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Pharmacological profile of prescriptions containing antidepressants

1 Department of Pharmacology, AFMC, Pune, Maharashtra, India
2 Department of Psychiatry, AFMC, Pune, Maharashtra, India

Correspondence Address:
Prafull Mohan,
Department of Pharmacology, AFMC, Pune - 411 040, Maharashtra
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Source of Support: None, Conflict of Interest: None

DOI: 10.4103/jmms.jmms_85_20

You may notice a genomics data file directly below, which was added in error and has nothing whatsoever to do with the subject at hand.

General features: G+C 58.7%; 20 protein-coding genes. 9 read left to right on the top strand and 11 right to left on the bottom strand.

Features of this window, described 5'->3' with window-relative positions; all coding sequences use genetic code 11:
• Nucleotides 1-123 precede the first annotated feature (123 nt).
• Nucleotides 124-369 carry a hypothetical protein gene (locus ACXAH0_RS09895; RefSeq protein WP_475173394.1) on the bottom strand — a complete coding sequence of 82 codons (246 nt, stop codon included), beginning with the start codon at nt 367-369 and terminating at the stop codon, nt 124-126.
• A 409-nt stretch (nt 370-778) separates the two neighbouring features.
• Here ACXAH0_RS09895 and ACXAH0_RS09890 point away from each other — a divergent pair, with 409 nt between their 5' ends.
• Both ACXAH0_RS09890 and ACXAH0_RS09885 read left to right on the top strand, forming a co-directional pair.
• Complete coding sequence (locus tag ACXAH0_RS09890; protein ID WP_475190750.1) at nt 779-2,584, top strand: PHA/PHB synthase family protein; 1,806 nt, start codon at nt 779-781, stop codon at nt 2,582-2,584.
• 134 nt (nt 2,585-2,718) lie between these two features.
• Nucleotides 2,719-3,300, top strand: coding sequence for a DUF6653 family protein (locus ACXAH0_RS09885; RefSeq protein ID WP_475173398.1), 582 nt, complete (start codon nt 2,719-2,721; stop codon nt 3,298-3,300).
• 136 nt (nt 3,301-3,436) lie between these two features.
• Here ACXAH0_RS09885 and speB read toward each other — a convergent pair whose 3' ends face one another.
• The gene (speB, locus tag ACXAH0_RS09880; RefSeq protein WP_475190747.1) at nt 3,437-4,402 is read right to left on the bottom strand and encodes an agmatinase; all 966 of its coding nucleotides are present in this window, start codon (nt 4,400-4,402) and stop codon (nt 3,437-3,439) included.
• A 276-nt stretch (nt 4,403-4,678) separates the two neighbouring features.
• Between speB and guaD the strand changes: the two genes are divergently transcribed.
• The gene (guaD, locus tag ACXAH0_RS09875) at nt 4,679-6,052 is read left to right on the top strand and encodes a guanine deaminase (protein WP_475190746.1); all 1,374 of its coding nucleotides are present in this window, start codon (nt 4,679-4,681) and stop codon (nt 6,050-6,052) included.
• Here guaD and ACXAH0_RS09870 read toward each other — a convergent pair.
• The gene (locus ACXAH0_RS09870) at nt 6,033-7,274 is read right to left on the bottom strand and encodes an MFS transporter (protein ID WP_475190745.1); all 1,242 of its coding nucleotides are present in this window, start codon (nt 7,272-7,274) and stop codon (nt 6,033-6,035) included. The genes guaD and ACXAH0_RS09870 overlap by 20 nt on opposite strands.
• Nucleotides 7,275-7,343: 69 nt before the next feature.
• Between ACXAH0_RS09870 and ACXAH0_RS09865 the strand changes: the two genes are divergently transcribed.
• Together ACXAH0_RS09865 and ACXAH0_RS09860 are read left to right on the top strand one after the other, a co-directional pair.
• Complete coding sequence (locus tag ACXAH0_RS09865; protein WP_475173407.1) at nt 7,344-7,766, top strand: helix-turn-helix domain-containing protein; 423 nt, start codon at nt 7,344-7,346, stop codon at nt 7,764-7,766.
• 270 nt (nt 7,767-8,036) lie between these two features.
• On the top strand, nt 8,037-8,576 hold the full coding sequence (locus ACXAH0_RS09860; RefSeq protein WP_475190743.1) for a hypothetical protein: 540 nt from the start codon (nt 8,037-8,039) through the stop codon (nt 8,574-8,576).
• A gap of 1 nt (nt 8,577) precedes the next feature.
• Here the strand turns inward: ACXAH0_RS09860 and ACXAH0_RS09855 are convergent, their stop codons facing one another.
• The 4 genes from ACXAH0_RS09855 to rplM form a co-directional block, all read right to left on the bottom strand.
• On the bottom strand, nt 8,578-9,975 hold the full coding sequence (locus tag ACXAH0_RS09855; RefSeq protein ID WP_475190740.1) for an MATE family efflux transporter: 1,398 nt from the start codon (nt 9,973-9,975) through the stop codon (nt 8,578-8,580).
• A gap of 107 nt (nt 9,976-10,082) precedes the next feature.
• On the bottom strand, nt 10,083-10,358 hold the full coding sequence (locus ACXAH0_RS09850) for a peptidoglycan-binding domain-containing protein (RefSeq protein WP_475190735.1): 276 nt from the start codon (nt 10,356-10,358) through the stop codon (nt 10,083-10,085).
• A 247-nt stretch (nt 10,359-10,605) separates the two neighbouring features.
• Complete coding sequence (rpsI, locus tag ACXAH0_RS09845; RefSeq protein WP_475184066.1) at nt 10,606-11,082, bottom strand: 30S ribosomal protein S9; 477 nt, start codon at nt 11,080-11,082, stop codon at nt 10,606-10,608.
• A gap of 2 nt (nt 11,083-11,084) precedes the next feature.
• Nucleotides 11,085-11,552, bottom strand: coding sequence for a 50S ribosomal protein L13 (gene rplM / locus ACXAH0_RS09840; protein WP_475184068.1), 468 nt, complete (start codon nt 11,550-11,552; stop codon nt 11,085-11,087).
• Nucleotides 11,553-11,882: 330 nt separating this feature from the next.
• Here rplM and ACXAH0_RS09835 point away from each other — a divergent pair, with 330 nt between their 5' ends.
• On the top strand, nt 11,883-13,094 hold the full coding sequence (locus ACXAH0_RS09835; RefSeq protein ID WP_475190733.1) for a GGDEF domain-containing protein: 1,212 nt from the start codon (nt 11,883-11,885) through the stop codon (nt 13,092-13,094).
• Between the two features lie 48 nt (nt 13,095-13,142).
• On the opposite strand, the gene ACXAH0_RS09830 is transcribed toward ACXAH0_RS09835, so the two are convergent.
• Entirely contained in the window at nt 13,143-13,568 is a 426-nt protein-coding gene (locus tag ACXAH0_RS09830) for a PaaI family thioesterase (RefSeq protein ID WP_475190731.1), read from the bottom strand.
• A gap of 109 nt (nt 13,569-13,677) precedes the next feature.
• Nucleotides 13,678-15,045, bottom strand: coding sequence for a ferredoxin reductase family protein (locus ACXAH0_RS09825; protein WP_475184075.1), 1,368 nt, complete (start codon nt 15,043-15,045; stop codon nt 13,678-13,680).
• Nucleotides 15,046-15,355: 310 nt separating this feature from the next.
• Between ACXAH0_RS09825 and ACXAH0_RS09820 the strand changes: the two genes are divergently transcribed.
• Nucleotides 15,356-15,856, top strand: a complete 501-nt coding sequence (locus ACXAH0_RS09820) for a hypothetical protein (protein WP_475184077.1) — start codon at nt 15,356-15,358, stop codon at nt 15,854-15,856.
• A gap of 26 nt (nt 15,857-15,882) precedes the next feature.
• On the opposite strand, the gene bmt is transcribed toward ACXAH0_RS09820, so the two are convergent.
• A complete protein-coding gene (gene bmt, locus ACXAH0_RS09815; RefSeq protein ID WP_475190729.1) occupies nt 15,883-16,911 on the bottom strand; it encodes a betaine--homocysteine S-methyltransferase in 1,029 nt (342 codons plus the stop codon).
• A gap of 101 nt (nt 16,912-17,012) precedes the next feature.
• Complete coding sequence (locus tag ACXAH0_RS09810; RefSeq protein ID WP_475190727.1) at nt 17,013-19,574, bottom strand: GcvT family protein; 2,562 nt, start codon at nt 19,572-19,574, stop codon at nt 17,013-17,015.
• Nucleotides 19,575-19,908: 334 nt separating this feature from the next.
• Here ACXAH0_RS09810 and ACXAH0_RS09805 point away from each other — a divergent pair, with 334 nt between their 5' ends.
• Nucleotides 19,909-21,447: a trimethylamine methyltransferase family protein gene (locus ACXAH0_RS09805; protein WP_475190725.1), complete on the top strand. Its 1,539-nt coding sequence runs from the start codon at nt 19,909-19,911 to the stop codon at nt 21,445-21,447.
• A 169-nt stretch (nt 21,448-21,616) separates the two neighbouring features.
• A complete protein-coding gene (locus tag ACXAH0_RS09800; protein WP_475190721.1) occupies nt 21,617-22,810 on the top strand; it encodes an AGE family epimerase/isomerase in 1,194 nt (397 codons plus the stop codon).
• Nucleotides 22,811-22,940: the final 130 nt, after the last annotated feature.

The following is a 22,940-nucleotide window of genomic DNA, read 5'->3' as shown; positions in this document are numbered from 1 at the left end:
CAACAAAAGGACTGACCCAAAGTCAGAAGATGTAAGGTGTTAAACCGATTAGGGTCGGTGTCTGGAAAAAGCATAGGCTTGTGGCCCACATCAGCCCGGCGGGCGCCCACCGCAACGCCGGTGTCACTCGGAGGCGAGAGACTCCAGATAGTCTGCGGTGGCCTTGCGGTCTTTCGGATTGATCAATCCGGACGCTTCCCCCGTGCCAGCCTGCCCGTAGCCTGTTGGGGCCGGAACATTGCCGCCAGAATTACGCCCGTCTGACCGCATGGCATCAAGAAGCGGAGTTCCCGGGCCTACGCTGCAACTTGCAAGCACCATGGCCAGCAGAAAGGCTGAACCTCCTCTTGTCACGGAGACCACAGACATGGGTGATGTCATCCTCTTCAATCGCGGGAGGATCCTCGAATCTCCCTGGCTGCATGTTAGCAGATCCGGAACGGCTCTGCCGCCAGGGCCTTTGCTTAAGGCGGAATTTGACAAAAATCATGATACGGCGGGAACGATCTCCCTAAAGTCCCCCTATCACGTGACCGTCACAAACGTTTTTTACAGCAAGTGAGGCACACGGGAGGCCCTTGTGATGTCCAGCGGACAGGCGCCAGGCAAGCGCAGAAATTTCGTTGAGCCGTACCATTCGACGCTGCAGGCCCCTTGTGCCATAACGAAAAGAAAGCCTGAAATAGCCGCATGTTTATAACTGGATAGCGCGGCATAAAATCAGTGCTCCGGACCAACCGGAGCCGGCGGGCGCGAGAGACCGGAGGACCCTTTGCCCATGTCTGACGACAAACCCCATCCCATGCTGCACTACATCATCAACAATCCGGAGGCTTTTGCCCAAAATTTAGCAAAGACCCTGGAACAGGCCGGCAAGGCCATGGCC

Background: The prescription of antidepressants is increasing due to the increasing incidence of depression and the use of antidepressants in other indications. There is a need to monitor their prescription practices not only to ensure evidence-based clinical use but also to align classroom teaching with the current clinical trends. Materials and Methods: This observational study was conducted in the department of psychiatry of a tertiary care hospital in western Maharashtra on anonymized prescriptions received within the study period. Results: A total of 214 prescriptions were analyzed with 268 instances of antidepressant prescription. 59.05% of prescriptions were of selective serotonin reuptake inhibitors (SSRIs), 18.11% of atypical antidepressants, 16.92% of tricyclic antidepressants (TCAs), and 5.90% of serotonin-noradrenaline reuptake inhibitors. 46% percent of prescriptions were as per defined daily doses (DDDs), 26% more than DDD and 28% less than DDD. Escitalopram and mirtazapine were the most commonly prescribed drugs. Both did not find mention in the National List of Essential Medicines and World Health Organization–Essential Medicines List (EML). Out of 214 prescriptions, 209 prescriptions were for psychiatric indications and the rest 5 were for nonpsychiatric indications. TCAs were prescribed more for psychiatric indications other than depression, while SSRIs were prescribed equally for depression and other psychiatric indications. Conclusion: Prescription trend in this study is in consonance with other contemporary studies. Extensive use of mirtazapine is a peculiar finding requiring further exploration. As in other studies, SSRIs have been used in doses more than their defined daily dose. Off-label use of antidepressants is widespread, but it should be backed by drug-specific robust evidence. EMLs and clinical usage derive from each other and need to be in mutual sync.

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